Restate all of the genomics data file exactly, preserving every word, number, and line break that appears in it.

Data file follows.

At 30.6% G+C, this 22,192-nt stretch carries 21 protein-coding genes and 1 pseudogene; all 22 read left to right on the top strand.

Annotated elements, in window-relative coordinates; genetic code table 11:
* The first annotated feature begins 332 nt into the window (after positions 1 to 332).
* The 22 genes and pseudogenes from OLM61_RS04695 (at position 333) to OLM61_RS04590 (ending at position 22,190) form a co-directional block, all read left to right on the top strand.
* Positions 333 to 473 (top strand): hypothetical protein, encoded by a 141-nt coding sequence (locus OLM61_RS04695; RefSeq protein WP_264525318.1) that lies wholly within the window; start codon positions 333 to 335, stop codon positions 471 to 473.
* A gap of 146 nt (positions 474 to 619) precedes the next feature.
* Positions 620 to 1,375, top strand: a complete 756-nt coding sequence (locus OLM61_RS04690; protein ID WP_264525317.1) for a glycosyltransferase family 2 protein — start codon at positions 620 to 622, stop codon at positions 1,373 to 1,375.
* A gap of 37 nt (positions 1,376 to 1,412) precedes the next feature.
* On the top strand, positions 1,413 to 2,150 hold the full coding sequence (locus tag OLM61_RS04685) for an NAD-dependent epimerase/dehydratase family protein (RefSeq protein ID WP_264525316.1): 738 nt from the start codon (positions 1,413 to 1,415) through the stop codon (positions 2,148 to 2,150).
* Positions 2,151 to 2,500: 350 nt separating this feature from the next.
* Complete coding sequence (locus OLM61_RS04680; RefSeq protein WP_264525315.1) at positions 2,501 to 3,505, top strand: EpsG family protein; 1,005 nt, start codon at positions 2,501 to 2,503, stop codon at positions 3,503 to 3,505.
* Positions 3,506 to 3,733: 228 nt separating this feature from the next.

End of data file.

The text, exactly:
At 30.6% G+C, this 22,192-nt stretch carries 21 protein-coding genes and 1 pseudogene; all 22 read left to right on the top strand.

Annotated elements, in window-relative coordinates; genetic code table 11:
* The first annotated feature begins 332 nt into the window (after positions 1 to 332).
* The 22 genes and pseudogenes from OLM61_RS04695 (at position 333) to OLM61_RS04590 (ending at position 22,190) form a co-directional block, all read left to right on the top strand.
* Positions 333 to 473 (top strand): hypothetical protein, encoded by a 141-nt coding sequence (locus OLM61_RS04695; RefSeq protein WP_264525318.1) that lies wholly within the window; start codon positions 333 to 335, stop codon positions 471 to 473.
* A gap of 146 nt (positions 474 to 619) precedes the next feature.
* Positions 620 to 1,375, top strand: a complete 756-nt coding sequence (locus OLM61_RS04690; protein ID WP_264525317.1) for a glycosyltransferase family 2 protein — start codon at positions 620 to 622, stop codon at positions 1,373 to 1,375.
* A gap of 37 nt (positions 1,376 to 1,412) precedes the next feature.
* On the top strand, positions 1,413 to 2,150 hold the full coding sequence (locus tag OLM61_RS04685) for an NAD-dependent epimerase/dehydratase family protein (RefSeq protein ID WP_264525316.1): 738 nt from the start codon (positions 1,413 to 1,415) through the stop codon (positions 2,148 to 2,150).
* Positions 2,151 to 2,500: 350 nt separating this feature from the next.
* Complete coding sequence (locus OLM61_RS04680; RefSeq protein WP_264525315.1) at positions 2,501 to 3,505, top strand: EpsG family protein; 1,005 nt, start codon at positions 2,501 to 2,503, stop codon at positions 3,503 to 3,505.
* Positions 3,506 to 3,733: 228 nt separating this feature from the next.